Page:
Accessing the microSD Expansion Slot
Although I appreciate the availability of memory expansion on this phone, the placement of the card slot is less than ideal. On some phones, this slot is tucked behind the battery. Thankfully, that's not the case here, but it's not immediately accessible either.
You have to remove the battery cover in order to access the card slot on the side. On my Nokia E71, there is a small protective flap over the side-mounted card slot, but I don't have to take off the battery cover to get to it. I would have preferred that kind of implementation on the XPERIA too.
Call Quality and Reception
Personally, I use my smartphone for text messages, web surfing, and sending emails more than I use it for actual voice calls, but I guess that's still a pretty important part of being a phone. With the XPERIA X1, I can't really complain on any front here.
The virtual dial pad will be a familiar one for anyone who has used a Windows Mobile 6.1 Professional handset and reception was about as good as any other phone that I have used. Voice quality was good on both ends and I was able to hear the other party loud and clear.
QWERTY Keyboard and Touchscreen
Can't decide if you prefer a smartphone with a full QWERTY keyboard or a smartphone with a large touchscreen display? Most BlackBerry devices offer the former whereas devices like the iPhone boast the latter. With the Sony Ericsson XPERIA X1, you get both... sort of.
The hardware keyboard slides out of the side of the XPERIA, getting the touchscreen display to automatically re-orient itself to landscape rather than portrait. There's also a slide curve to this, so the screen is tilted ever so slightly when you have the keyboard exposed.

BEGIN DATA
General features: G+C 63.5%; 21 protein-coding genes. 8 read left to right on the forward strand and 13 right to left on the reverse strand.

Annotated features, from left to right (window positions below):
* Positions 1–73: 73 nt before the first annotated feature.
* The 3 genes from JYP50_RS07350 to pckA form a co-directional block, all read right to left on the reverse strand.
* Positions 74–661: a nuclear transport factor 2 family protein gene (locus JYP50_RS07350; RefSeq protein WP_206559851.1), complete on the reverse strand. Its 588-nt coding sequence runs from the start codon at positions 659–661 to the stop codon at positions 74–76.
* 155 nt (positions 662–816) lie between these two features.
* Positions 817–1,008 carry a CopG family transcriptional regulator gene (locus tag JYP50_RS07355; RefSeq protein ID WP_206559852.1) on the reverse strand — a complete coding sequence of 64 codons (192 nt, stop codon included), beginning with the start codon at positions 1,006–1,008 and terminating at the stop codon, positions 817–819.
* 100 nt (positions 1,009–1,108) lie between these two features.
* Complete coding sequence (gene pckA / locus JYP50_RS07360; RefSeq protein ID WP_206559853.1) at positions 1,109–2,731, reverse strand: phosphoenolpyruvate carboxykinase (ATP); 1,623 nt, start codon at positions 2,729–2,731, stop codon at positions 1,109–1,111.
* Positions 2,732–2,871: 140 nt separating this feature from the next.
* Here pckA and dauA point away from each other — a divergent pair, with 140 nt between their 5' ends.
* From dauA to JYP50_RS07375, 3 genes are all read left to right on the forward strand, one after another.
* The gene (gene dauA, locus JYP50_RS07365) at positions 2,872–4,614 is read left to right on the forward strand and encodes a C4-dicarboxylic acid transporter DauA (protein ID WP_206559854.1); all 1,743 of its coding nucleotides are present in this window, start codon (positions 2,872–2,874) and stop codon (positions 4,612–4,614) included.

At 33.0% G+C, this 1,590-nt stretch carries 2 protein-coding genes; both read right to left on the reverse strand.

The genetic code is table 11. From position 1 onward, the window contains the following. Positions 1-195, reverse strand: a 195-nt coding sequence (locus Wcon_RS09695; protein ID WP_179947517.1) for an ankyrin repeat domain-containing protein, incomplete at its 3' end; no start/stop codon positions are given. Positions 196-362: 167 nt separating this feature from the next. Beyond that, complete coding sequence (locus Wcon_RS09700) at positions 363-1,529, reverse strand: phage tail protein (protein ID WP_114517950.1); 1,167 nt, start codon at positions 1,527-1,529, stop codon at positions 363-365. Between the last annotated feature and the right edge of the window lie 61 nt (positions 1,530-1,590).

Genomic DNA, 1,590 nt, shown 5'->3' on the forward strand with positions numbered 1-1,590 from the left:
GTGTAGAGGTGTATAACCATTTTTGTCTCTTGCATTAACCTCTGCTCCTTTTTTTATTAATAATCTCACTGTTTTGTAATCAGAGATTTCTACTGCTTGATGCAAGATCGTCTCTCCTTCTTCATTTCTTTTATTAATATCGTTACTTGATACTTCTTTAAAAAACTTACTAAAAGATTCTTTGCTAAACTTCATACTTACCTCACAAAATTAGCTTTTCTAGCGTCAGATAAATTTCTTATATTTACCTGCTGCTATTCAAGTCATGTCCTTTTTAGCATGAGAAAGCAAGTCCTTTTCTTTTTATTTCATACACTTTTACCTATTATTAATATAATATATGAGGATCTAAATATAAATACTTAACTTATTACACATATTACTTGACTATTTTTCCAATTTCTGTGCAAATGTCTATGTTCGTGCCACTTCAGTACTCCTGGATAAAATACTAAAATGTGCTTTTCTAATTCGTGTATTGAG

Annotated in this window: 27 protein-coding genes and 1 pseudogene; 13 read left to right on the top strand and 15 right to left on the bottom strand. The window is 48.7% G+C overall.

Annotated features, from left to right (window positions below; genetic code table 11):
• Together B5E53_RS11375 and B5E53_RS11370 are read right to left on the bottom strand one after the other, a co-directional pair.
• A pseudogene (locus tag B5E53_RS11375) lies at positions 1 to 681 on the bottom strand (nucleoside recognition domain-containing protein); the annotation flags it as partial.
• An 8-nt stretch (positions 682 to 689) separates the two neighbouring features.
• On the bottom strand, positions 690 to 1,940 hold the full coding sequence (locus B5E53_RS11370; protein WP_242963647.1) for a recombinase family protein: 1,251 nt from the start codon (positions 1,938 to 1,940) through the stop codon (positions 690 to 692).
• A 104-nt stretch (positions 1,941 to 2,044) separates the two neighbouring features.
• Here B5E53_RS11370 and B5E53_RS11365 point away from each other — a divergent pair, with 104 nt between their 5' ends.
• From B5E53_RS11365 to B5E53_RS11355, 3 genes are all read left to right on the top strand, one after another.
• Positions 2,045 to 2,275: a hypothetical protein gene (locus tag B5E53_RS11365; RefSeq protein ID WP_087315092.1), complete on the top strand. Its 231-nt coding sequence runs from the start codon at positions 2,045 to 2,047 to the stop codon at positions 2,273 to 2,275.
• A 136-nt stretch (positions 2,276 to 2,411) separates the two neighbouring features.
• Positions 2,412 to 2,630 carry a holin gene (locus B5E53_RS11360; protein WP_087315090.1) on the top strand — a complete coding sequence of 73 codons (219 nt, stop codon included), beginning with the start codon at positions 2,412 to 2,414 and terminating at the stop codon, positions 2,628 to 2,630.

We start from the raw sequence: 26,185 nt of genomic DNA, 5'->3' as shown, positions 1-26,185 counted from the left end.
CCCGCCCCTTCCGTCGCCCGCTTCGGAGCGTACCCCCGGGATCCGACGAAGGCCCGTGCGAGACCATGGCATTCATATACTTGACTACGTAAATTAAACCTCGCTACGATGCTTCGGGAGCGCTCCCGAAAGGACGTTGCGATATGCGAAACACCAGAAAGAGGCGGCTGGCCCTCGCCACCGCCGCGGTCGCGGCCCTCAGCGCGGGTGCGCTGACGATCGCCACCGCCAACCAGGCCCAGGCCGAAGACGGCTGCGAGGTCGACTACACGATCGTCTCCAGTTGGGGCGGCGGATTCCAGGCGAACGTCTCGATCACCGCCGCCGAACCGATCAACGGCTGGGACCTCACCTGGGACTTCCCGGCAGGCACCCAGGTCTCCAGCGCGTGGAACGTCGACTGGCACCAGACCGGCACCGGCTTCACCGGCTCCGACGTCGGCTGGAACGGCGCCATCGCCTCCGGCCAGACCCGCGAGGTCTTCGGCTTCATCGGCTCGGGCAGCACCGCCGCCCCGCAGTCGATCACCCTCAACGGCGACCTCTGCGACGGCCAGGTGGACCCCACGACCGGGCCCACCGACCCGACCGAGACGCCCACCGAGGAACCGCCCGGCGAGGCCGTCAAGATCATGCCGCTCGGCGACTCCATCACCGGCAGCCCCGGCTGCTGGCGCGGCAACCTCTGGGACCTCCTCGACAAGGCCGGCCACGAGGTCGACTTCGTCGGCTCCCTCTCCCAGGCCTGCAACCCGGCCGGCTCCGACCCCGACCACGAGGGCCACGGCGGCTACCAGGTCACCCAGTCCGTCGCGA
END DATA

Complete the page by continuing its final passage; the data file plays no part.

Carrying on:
Although I am usually a fan of HTC keyboards, I can't say that I really like the one on this phone. There's not very much key travel, largely because the keys are almost flush with the surface. The size of the tab, shift, and @ keys along the left side also make for an awkward placement of the "A" and "Z" keys. I suppose I could get used to this over time, but I had quite a few typos sending text messages and composing email messages. I like physical keyboards, but not this one.
My experience with the touchscreen wasn't much better. This is not a finger-friendly capacitive touchscreen like what you get with the Apple iPhone. Instead, it's a resistive touchscreen that is best used with a stylus (or a fingernail). You need this kind of precision for handwriting recognition, but it can be frustrating at times.
Resistive touchscreens make for visibility challenges in brighter conditions and I found that it had a hard time registering presses along the edges. This may have been improved with a screen that is flush with the surface of the phone, like what you get with the HTC Touch Pro.